on President Donald Trump’s power


Katie Whaley

President Donald Trump said Monday, Oct. 29, that he is planning to sign an executive order to end the practice of giving U.S. citizenship to babies born in the United States to non-citizen parents. Trump said this in an interview with Axios on HBO.
“It was always told to me that you needed a constitutional amendment. Guess what? You don’t,” Trump said. “You can definitely do it with an Act of Congress. But now they’re saying I can do it just with an executive order.”
Such an order would seek to override the 14th Amendment, which reads: “All persons born or naturalized in the United States, and subject to the jurisdiction thereof, are citizens of the United States and of the state wherein they reside.”
The announcement received support from South Carolina Sen. Lindsey Graham, who said he had intentions to introduce a bill to end birthright citizenship.
The 14th Amendment, ratified in 1868, granted citizenship to all persons born or naturalized in the United States. The revision guarantees all citizens equal protection of the laws. It was one of three amendments passed in the Reconstruction era to abolish slavery and establish civil and legal rights for black Americans.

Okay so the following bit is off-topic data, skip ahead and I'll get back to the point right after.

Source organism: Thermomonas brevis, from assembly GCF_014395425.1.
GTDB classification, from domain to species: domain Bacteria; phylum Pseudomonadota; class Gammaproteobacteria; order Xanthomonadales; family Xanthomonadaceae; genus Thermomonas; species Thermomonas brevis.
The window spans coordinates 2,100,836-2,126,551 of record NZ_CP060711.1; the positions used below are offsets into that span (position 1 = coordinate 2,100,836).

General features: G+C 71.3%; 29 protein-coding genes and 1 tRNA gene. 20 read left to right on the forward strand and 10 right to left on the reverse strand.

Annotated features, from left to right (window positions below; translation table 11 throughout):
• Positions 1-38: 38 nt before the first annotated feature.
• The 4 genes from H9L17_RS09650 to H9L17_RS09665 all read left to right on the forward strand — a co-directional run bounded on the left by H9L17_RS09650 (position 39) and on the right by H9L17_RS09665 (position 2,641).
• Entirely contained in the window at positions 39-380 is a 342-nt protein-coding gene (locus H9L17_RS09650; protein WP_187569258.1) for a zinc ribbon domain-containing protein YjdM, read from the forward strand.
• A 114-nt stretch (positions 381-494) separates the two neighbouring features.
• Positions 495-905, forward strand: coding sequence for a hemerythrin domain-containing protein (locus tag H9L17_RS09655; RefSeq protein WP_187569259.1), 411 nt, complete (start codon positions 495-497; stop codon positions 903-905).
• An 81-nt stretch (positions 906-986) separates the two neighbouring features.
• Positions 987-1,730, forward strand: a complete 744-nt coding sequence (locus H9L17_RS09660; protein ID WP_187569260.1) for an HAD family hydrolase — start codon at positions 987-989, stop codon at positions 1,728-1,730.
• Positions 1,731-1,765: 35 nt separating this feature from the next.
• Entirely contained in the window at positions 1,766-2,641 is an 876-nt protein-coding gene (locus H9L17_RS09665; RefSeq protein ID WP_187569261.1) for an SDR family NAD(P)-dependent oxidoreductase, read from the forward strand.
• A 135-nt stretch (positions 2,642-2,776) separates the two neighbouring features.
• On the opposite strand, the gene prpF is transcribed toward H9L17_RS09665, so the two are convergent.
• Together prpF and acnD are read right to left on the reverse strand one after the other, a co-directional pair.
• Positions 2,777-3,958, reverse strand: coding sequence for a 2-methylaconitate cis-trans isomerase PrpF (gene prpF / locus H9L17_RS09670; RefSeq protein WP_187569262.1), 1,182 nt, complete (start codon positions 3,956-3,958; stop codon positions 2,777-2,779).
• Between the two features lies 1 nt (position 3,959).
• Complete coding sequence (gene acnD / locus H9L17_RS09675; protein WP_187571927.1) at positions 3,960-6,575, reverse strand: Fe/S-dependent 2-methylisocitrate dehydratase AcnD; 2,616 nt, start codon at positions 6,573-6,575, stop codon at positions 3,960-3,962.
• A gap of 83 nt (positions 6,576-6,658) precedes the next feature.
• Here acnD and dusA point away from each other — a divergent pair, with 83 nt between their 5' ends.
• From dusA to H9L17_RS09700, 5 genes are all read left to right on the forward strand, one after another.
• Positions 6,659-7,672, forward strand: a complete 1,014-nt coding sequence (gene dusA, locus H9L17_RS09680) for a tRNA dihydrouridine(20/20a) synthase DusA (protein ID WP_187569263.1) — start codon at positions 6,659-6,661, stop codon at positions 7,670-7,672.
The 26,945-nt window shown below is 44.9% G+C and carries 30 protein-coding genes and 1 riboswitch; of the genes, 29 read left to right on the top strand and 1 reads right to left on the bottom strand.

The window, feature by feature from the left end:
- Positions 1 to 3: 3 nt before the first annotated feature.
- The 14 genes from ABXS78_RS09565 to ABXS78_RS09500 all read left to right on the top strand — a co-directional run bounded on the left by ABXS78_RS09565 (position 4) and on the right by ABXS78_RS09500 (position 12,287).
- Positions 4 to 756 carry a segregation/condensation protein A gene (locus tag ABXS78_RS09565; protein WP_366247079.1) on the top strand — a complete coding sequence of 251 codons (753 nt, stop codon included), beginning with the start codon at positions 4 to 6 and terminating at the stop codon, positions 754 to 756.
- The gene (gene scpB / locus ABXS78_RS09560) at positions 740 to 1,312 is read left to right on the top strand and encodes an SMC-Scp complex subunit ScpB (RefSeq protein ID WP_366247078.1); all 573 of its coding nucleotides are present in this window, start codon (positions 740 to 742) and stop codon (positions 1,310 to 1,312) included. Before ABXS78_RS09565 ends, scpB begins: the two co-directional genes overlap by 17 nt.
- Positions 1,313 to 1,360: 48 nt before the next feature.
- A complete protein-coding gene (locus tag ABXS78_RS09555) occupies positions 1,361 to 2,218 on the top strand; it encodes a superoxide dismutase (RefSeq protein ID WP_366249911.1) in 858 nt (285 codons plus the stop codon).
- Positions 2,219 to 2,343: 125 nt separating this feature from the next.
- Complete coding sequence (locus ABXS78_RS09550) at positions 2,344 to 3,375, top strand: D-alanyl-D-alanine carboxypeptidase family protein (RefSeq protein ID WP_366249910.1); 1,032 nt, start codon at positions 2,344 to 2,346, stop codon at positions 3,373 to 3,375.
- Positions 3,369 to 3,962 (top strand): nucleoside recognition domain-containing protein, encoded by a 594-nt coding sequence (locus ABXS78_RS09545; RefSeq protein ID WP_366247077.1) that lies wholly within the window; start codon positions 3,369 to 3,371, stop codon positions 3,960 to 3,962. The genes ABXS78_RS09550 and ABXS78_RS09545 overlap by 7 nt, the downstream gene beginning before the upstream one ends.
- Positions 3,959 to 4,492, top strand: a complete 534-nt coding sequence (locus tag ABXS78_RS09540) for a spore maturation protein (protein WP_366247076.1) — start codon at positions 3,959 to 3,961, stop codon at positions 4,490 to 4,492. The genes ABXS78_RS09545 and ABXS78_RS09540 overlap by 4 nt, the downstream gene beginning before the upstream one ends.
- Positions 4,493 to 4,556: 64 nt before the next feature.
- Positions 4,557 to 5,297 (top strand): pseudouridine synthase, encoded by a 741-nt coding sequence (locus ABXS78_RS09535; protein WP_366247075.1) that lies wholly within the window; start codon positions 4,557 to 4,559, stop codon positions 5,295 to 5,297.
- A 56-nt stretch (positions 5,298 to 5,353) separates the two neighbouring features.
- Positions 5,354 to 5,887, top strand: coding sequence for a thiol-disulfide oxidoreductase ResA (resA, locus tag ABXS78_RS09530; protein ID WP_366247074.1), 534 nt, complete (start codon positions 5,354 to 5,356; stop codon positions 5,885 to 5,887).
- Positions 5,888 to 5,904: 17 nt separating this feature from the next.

[vc_text_separator title=”Do you think President Donald Trump has the power to change the 14th Amendment?”]”I do not. I feel like that was imposed politicians who considered it deeply and I don’t think it was as though out by [Donald Trump]. I feel like they should be citizens if they were born in the US.” – Zachary Wilmore, freshman”I don’t think [Donald Trump] should be able to do that without a lot of people to agree with him. If someone is born here they get the right to be an American, and I think fighting something that is in the amendment requires a lot of power and people to agree with it.” – Rawan Ebada, junior”He doesn’t have the power because it has to go through the Senate and the House. I don’t think you can delete an amendment. He would have to like make an amendment that would nullify another amendment. At least as far as I know he doesn’t have a say in that.” – Michel Greene, junior”I think he has the power to think about it, but he doesn’t have the power to change it himself.” -Charolette Chen, sophomore